Electric vehicles – zapping assumed economics for asset finance

Layne daniel

The rise of eco-conscious individuals has created a surge in demand for electric vehicles; according to the International Energy Agency, electric vehicle ownership will soar to 125 million by 2030.

Following the passing of the Automated and Electric Vehicle Act through the UK Parliament in July 2018, we can expect to see major steps forward in the infrastructure and consumer confidence that will support this trend, with new public charging points planned and a push for standardisation around reliability standards and payment mechanisms.

In addition to the widely discussed impact on the energy and transport infrastructure, this transport revolution will also bring new challenges and uncertainty for the auto finance sector.

The mix of governments’ evolving subsidy strategies, shifting consumer demand patterns and new technology will up-end the traditional economics and pricing models associated with vehicle leasing, demanding new flexibility from traditional providers.

Vehicle valuation

One of the key reasons for this shift is the change in engine type, which has a major impact on the residual vehicle valuation systems that are already in place.

Conventional depreciation models used to calculate the value of combustion engine vehicles after lease expiry will no longer apply – wear and tear of an electric motor is very different to that of an internal combustion engine.

A standard car is valued as a whole ‘piece of metal’, unlike an EV, which can be valued in components. Not only that, but the battery can make up 50% of the EV’s value.

As electric vehicles continue to develop, we will see more and more technology integration. For example, over the air software updates and data connectivity between the vehicle and the home or smartphone.

Today’s vehicles contain millions of lines of code, which can be updated and upgraded remotely with new and enhanced functions. With this much ‘intelligence’ being piped into cars after they are leased, traditional depreciation theory will be completely reversed, as software augments vehicle performance over time.

This trend is as relevant across the enterprise landscape as it is in a consumer context.

Data from the Corporate Vehicle Observatory shows that 30% of very large companies have already introduced some electric vehicles to their fleets, and 27% have adopted hybrids, with an intention to accelerate this movement in the coming years.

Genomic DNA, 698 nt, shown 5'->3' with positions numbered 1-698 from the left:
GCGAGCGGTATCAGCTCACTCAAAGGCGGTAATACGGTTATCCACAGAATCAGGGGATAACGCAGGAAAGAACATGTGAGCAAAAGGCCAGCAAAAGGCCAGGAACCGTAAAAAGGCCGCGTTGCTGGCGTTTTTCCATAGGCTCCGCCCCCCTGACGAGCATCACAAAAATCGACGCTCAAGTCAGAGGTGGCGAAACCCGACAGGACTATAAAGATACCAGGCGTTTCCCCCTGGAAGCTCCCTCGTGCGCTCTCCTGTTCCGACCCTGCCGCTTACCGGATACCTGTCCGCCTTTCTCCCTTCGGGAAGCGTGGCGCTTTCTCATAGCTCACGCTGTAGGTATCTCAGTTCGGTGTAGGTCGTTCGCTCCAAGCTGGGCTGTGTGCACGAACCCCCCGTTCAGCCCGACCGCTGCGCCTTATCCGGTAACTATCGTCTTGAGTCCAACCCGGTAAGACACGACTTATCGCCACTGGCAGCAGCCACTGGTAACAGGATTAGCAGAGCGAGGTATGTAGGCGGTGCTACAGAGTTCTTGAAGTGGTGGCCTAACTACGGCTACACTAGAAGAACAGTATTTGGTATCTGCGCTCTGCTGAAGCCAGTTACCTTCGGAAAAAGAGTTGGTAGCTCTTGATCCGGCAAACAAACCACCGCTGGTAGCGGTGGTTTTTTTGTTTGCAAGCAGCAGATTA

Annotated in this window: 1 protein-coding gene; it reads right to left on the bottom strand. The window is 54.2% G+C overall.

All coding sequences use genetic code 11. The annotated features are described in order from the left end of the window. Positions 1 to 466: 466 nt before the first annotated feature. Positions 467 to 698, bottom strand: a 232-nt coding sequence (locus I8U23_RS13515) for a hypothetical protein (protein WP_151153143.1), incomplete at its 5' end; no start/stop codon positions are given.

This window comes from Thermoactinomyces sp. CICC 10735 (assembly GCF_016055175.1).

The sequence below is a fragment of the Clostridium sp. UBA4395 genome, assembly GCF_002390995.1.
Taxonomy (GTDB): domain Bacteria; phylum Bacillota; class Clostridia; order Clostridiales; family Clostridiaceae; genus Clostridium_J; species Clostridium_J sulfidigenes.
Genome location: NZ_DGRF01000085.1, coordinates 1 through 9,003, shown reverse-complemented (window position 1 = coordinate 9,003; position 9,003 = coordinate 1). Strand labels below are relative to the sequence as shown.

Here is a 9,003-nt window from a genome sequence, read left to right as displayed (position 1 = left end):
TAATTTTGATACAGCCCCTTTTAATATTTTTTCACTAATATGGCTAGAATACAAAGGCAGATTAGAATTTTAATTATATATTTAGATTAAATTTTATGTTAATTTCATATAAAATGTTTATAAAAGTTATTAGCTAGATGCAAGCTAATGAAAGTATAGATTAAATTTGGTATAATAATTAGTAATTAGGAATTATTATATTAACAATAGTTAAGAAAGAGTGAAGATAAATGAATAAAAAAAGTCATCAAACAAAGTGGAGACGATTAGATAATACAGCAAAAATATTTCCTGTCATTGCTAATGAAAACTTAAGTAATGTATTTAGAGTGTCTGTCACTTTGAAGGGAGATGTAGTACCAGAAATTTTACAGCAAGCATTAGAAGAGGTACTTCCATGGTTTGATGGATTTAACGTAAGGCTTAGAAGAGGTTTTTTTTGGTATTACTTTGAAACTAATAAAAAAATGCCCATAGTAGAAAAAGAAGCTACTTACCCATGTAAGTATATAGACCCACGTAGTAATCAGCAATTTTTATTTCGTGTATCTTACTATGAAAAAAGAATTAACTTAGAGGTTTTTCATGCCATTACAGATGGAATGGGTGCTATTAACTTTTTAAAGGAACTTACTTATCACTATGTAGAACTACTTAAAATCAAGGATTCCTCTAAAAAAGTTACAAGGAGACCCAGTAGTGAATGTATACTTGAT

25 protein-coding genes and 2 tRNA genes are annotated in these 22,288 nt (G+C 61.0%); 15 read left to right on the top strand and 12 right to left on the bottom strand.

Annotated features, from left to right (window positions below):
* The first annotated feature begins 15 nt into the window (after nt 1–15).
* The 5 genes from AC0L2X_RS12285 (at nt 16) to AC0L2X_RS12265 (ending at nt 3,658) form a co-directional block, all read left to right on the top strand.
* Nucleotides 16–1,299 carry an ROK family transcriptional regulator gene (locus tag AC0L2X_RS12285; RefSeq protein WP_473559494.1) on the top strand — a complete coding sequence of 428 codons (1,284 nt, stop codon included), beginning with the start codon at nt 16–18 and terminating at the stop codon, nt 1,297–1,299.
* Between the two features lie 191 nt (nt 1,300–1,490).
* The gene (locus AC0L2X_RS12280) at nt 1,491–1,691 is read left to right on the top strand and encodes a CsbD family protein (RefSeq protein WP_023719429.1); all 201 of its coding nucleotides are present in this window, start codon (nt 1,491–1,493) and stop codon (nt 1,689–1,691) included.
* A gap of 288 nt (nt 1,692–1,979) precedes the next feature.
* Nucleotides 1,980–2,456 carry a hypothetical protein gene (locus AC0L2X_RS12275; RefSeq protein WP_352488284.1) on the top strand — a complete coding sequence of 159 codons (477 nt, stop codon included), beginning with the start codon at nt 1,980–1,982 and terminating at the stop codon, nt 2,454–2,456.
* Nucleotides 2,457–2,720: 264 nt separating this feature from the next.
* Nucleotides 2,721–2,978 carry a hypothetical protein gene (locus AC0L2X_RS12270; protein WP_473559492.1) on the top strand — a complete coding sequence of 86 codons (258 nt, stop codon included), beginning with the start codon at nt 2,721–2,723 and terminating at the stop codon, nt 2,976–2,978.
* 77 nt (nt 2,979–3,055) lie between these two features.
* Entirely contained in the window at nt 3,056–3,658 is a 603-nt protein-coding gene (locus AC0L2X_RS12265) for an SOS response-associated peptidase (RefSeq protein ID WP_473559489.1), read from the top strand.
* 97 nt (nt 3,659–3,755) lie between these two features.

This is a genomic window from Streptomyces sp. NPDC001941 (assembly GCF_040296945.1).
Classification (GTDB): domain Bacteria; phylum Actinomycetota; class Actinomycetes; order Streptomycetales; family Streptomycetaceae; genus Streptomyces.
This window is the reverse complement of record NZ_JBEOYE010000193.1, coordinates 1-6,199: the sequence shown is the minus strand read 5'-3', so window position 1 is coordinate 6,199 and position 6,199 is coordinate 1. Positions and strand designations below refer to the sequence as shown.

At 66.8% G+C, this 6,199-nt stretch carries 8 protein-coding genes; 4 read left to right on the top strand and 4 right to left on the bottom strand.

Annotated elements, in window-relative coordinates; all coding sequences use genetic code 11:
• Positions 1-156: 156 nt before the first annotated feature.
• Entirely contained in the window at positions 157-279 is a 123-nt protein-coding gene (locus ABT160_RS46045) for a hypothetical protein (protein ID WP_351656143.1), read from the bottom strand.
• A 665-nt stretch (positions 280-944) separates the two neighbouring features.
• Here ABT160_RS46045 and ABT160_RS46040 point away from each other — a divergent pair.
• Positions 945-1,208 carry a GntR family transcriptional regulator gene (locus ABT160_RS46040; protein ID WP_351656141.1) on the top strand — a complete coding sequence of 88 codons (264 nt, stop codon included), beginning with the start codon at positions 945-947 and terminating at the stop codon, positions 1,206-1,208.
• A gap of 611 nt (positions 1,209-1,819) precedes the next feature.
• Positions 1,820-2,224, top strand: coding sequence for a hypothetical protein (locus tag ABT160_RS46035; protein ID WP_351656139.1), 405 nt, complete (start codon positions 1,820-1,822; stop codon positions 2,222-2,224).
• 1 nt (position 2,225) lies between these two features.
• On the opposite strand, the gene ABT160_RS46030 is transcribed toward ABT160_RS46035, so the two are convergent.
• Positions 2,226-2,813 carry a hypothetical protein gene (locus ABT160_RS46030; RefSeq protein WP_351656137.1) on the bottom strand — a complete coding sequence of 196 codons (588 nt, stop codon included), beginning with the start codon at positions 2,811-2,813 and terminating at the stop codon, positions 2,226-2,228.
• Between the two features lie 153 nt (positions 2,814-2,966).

Meanwhile, research from Smart Energy GB shows that more than 8 million people in Britain are considering buying or leasing an electric vehicle in the next five years.

Tapping the data

To ensure appropriate pricing metrics and prevent against revenue losses in this ‘new normal’, auto financing businesses will need to understand how to better price electric vehicles.

The key to this lies in the ability to gain access to, source, and process vehicle and industry specific data in real-time.

Connected cars provide a significant opportunity for asset owners to dynamically and accurately price and update their offering based on actual vehicle ownership, rather than relying on estimations, guesswork and averages.

This becomes even more relevant in a corporate fleet context, when this is scaled up to encompass thousands of vehicles.

Data insight will allow the lease provider to transform their business relationship from transactional to value-add advisory, drawing on vehicle usage data to help enterprise fleet managers optimise their fleets to achieve cost savings, reduce carbon emissions in line with CSR targets, and improve driver safety; for example, by providing real-time notifications when a vehicle detects a fault, or uses machine learning to predict a future fault.

Calling for access

Rising levels of vehicle connectivity allow vehicle manufacturers to engage directly with customers, enabling them to maintain brand awareness and promote maintenance and other service offerings.

However, external service providers, including automotive finance companies, are currently at a significant commercial disadvantage as they are unable to access this data.

Action is being taken by stakeholders within the automotive finance industry, who are calling for greater levels of access to connected car data.

The European Commission’s Gear 2030 report recognises the importance of direct, safe and secure access to a wide set of in-vehicle data in real-time for the provision of connected services.

We are on the cusp of some changes in the automotive sector that will shake the assumed foundations of so many parts of the value chain.

It is critical for the measures outlined in this document to come into play to ensure the advancement of the automotive finance industry.

With them in place, the automotive finance industry can present more innovative leasing solutions that are better matched to customer expectations, both retail and enterprise.

* Quotevine is a technology business that provides a suite of cloud-native SaaS solutions to digitise asset and automotive finance.
* Daniel Layne has 17 years experience designing multi-million pound systems for blue-chip automotive funders, providing technical consultancy and guiding projects from inception to delivery.